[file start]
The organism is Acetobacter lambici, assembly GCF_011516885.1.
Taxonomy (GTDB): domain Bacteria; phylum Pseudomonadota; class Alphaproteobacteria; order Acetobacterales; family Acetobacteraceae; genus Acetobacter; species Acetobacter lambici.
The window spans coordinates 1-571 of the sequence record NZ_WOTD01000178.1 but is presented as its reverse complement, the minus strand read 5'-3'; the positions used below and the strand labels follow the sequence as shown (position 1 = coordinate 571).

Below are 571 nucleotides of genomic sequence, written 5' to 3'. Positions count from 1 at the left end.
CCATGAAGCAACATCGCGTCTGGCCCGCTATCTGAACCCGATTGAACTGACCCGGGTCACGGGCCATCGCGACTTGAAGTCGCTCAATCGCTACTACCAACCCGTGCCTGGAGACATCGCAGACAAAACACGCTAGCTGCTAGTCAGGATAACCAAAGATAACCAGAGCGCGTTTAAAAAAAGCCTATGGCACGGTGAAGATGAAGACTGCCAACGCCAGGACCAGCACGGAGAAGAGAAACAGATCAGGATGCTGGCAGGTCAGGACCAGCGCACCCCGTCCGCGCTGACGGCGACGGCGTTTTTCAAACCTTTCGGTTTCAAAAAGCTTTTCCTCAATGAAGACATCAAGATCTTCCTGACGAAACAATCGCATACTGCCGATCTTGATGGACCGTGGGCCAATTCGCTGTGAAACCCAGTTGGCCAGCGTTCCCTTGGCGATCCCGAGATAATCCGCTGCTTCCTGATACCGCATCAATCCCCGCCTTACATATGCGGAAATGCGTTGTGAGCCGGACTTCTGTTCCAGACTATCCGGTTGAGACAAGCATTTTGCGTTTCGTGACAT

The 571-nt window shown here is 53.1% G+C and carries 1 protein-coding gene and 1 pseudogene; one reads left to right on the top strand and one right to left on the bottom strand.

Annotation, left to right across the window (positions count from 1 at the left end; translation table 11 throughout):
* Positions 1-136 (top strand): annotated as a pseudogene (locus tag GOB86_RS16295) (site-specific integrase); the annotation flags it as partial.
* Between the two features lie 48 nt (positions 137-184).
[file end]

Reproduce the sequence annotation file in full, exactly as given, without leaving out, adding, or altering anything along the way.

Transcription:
The organism is Acetobacter lambici, assembly GCF_011516885.1.
Taxonomy (GTDB): domain Bacteria; phylum Pseudomonadota; class Alphaproteobacteria; order Acetobacterales; family Acetobacteraceae; genus Acetobacter; species Acetobacter lambici.
The window spans coordinates 1-571 of the sequence record NZ_WOTD01000178.1 but is presented as its reverse complement, the minus strand read 5'-3'; the positions used below and the strand labels follow the sequence as shown (position 1 = coordinate 571).

Below are 571 nucleotides of genomic sequence, written 5' to 3'. Positions count from 1 at the left end.
CCATGAAGCAACATCGCGTCTGGCCCGCTATCTGAACCCGATTGAACTGACCCGGGTCACGGGCCATCGCGACTTGAAGTCGCTCAATCGCTACTACCAACCCGTGCCTGGAGACATCGCAGACAAAACACGCTAGCTGCTAGTCAGGATAACCAAAGATAACCAGAGCGCGTTTAAAAAAAGCCTATGGCACGGTGAAGATGAAGACTGCCAACGCCAGGACCAGCACGGAGAAGAGAAACAGATCAGGATGCTGGCAGGTCAGGACCAGCGCACCCCGTCCGCGCTGACGGCGACGGCGTTTTTCAAACCTTTCGGTTTCAAAAAGCTTTTCCTCAATGAAGACATCAAGATCTTCCTGACGAAACAATCGCATACTGCCGATCTTGATGGACCGTGGGCCAATTCGCTGTGAAACCCAGTTGGCCAGCGTTCCCTTGGCGATCCCGAGATAATCCGCTGCTTCCTGATACCGCATCAATCCCCGCCTTACATATGCGGAAATGCGTTGTGAGCCGGACTTCTGTTCCAGACTATCCGGTTGAGACAAGCATTTTGCGTTTCGTGACAT

The 571-nt window shown here is 53.1% G+C and carries 1 protein-coding gene and 1 pseudogene; one reads left to right on the top strand and one right to left on the bottom strand.

Annotation, left to right across the window (positions count from 1 at the left end; translation table 11 throughout):
* Positions 1-136 (top strand): annotated as a pseudogene (locus tag GOB86_RS16295) (site-specific integrase); the annotation flags it as partial.
* Between the two features lie 48 nt (positions 137-184).